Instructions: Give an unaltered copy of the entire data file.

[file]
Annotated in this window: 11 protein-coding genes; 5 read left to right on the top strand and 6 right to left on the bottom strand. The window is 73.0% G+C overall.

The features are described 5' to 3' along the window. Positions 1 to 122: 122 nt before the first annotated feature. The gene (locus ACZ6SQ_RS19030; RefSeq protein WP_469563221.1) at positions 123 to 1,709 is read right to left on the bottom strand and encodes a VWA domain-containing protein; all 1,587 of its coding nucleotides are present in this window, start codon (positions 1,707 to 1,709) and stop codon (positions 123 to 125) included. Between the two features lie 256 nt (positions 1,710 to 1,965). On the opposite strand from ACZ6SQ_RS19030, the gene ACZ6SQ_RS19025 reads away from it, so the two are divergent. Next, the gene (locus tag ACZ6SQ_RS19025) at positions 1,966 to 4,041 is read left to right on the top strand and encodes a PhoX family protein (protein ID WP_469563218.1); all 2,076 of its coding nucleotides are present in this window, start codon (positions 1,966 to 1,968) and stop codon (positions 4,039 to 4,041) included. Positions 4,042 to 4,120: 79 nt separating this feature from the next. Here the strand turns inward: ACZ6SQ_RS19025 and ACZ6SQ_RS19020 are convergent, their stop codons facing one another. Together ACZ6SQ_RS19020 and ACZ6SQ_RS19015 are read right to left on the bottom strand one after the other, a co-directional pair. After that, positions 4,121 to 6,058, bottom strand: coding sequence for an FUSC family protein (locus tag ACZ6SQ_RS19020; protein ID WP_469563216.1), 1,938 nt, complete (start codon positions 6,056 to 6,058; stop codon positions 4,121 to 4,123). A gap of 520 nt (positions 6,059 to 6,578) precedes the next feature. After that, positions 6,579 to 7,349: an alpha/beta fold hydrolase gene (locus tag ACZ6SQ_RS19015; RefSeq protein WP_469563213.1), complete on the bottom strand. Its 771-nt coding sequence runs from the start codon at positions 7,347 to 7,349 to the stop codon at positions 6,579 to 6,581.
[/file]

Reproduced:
Annotated in this window: 11 protein-coding genes; 5 read left to right on the top strand and 6 right to left on the bottom strand. The window is 73.0% G+C overall.

The features are described 5' to 3' along the window. Positions 1 to 122: 122 nt before the first annotated feature. The gene (locus ACZ6SQ_RS19030; RefSeq protein WP_469563221.1) at positions 123 to 1,709 is read right to left on the bottom strand and encodes a VWA domain-containing protein; all 1,587 of its coding nucleotides are present in this window, start codon (positions 1,707 to 1,709) and stop codon (positions 123 to 125) included. Between the two features lie 256 nt (positions 1,710 to 1,965). On the opposite strand from ACZ6SQ_RS19030, the gene ACZ6SQ_RS19025 reads away from it, so the two are divergent. Next, the gene (locus tag ACZ6SQ_RS19025) at positions 1,966 to 4,041 is read left to right on the top strand and encodes a PhoX family protein (protein ID WP_469563218.1); all 2,076 of its coding nucleotides are present in this window, start codon (positions 1,966 to 1,968) and stop codon (positions 4,039 to 4,041) included. Positions 4,042 to 4,120: 79 nt separating this feature from the next. Here the strand turns inward: ACZ6SQ_RS19025 and ACZ6SQ_RS19020 are convergent, their stop codons facing one another. Together ACZ6SQ_RS19020 and ACZ6SQ_RS19015 are read right to left on the bottom strand one after the other, a co-directional pair. After that, positions 4,121 to 6,058, bottom strand: coding sequence for an FUSC family protein (locus tag ACZ6SQ_RS19020; protein ID WP_469563216.1), 1,938 nt, complete (start codon positions 6,056 to 6,058; stop codon positions 4,121 to 4,123). A gap of 520 nt (positions 6,059 to 6,578) precedes the next feature. After that, positions 6,579 to 7,349: an alpha/beta fold hydrolase gene (locus tag ACZ6SQ_RS19015; RefSeq protein WP_469563213.1), complete on the bottom strand. Its 771-nt coding sequence runs from the start codon at positions 7,347 to 7,349 to the stop codon at positions 6,579 to 6,581.